Monday, October 15, 2012

Teen Read Week; Teen Book Blog Tour - Day 2.

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Happy Teen Read Week!
I'll begin with a paragraph about myself, a paragraph about the blog, and then we'll get to the post about YA books.


My name is Katelyn Marie Shear, and I turned 14 years old last week. I'm the eldest of 7 children. I'm a Christian writer, and I write Christian, Historical, Romance, YA, Fantasy, Dystopian, etc. I'm currently focusing on my first novel "Endangered", which is halfway to the word count goal. I love reading and writing more than anything else.

I suppose that's enough about me.

This blog is for writers and readers, and I share all about my writing experiences. The normal posts are about my writing progress and adventures, with an occasional personal achievement and/or story. I try to stay away from the debatable topics on my blog, but will address my beliefs should they be attacked. Hopefully, in the near future, the blog name will be changed from "Teen Writer" to "Teen Author".


Now, yesterday, I explained what YA is and how it can be written. Well, today I'm going to be sparing with my post. In other words, this won't take too long.

Does no one ever get sick and tired of seeing teens texting and partying and just . . . wasting their youth? They have no imagination, no respect for their abilities, and it just makes me sick. I mean, you never know what the girl with a thousand piercings and fire truck red hair could do. She could cure cancer or become a *insert random important job here*. But, she's so stuck behind stereotypes, that she doesn't even bother to try.

Look at the guy with his pants hanging around his knees and walks like he's bow-legged, yelling "yo" and "dog" to everyone. He's trying so hard to fit in and be popular, that he forgets who he is, and what he wanted to be.

As a teen, I fight against the stereotypes and refuse to be boxed in with all the others. I say, forget what people say or think. Who cares if I'm not popular? Who cares if I'm "the weird girl"? Let it be! At least I stand out, in some way.

Never let go of your childhood dreams. Sure, they may have been silly, but there's something special about those dreams. When you were five, did you say, "I want to be a doctor when I grow up!"? Or, "I want to be an astronaut!"? If so, why did you let go of them? Because you couldn't do it? Because you lost faith in yourself? Because someone said it was crazy?

No matter what, never let anyone tell you that your dream is too crazy. If/when they do, just say, "Thanks! That's what I was going for!" Works everytime.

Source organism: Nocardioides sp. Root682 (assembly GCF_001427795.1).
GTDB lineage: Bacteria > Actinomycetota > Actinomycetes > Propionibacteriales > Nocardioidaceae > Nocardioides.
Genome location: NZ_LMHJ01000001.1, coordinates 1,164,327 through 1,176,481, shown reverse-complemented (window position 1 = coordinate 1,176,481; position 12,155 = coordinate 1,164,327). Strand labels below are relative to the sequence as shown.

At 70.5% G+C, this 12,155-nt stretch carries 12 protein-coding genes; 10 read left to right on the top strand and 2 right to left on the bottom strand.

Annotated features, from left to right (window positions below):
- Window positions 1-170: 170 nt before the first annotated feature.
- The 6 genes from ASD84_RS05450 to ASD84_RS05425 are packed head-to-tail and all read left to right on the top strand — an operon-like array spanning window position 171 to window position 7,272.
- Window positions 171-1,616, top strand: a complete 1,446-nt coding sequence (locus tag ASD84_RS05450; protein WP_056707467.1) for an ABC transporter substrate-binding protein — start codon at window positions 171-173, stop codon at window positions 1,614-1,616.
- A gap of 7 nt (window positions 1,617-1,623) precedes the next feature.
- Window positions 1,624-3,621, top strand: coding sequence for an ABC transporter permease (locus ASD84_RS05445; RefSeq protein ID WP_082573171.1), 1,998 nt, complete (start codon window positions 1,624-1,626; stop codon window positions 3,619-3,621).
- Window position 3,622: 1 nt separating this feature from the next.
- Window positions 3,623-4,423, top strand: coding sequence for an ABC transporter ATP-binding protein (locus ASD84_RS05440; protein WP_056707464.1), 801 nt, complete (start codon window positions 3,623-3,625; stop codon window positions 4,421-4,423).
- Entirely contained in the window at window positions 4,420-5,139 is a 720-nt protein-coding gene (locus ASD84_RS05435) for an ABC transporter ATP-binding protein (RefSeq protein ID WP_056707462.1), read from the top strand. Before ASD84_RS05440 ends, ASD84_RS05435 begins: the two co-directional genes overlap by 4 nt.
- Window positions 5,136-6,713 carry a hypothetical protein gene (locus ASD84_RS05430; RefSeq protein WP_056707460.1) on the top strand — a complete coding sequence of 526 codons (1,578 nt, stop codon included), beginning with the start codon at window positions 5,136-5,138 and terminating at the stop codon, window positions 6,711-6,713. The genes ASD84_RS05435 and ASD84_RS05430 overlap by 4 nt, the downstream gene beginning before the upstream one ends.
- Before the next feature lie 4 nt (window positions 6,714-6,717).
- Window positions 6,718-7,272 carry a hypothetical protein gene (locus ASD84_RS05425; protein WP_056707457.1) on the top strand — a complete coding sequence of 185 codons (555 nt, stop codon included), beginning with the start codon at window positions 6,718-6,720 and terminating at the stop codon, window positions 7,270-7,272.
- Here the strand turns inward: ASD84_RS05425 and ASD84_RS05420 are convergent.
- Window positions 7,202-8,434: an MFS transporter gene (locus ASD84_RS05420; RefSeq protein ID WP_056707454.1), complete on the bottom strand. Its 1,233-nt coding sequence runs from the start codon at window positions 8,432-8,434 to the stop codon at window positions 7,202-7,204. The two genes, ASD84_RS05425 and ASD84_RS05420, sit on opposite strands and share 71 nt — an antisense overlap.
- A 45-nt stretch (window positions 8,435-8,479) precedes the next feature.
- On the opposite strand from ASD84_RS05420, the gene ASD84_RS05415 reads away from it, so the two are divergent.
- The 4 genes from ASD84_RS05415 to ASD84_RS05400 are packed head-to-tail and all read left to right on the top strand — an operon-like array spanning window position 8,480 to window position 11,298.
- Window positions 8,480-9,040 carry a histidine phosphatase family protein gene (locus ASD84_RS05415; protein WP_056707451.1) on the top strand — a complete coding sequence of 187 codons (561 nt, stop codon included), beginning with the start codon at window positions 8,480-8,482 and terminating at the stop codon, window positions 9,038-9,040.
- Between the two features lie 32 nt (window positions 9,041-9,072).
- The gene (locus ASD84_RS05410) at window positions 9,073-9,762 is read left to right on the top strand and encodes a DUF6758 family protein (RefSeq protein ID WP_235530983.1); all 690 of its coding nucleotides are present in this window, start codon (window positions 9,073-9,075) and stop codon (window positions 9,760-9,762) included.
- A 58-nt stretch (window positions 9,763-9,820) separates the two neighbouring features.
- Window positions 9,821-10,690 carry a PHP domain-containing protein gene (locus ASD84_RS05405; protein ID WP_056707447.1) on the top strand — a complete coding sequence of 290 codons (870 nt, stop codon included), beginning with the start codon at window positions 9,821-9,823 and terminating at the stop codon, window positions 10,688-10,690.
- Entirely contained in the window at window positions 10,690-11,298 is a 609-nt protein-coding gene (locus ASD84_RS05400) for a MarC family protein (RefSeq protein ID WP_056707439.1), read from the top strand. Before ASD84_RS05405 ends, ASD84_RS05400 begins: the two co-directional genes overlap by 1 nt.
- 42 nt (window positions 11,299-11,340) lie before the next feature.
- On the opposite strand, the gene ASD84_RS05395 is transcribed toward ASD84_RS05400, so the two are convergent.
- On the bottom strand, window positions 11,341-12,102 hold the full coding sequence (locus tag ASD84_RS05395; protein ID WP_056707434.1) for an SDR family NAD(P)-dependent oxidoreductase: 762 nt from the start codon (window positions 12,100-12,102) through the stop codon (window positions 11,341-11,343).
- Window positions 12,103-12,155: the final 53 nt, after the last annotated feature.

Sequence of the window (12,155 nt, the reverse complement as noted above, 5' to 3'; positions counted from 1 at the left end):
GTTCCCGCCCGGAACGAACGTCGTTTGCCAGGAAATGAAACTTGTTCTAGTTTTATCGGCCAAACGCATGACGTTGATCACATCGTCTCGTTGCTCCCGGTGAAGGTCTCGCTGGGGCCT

So . . . what is your dream? What was your childhood dream? Is it the same? Have you ever given in to peer pressure or felt you had to blend in?

Go ahead and tell me in the comments and/or ask me questions. I love hearing about these things. It sometimes gives me inspiration for a story. ;)

Here's the scheldule for today!


12:00—The Life of a Teenage Writer                                                                                                                              

2:00—Candy Apple Books                                                                                                                       

4:00—The Book Critic                                                                                                                              



God bless!
Galatians 6:9 KJV


  1. Great post! I completely agree. I hate stereotypes. I may be the weird one out, but I don't care. I want to be me. I want to write, I want to obsess over little things that make no sense to anyone else. If they don't like me wearing black (which does not mean I'm "going goth," people) or looking up fraternal twin bonds even though I'm not a twin, that's their problem. I like my life in which I can look up the symptoms of malnutrition while hopefully no one thinks I'm anorexic. I think it's important we don't just stereotype our characters as well. Many authors do that, and I'm ashamed to admit that I have too, but I find that making characters their own person makes them much more interesting to work with and to read.

    Thanks for this great post!

    Kelsey Gulick,

    1. Exactly. Thanks for reading and leaving a comment!

    2. Oh, it's no problem! I used to never leave comments on anything. I'm trying to make myself when I want to. Because, usually I'll have thoughts and just say nothing. Besides, blogging's a hard business, and it's difficult to do when you don't think anyone's reading. I'm new to your blog, but I've enjoyed what I've read so far!

    3. Thank you! I'm glad you enjoy it. :) It's true, it is really hard to blog and think no one's reading, but I just do it. I'm the same way about comments. I try to post a comment every now and then, but . . . it doesn't always work out.

  2. This is so true. Stereotypes. Uhg. I really hate stereotypes in YA fiction. Why is everyone either a jock of a geek? A loner or Miss popularity? Why is it like that in books.
    Great post!

    1. Thanks! And yeah, it's awful. Always makes me want to put the book down and forget about it.

      I've always wondered why everyone can't be equal instead of one person's the popular guy and bullies everyone else and so on. It's a cliche that's gotten weak.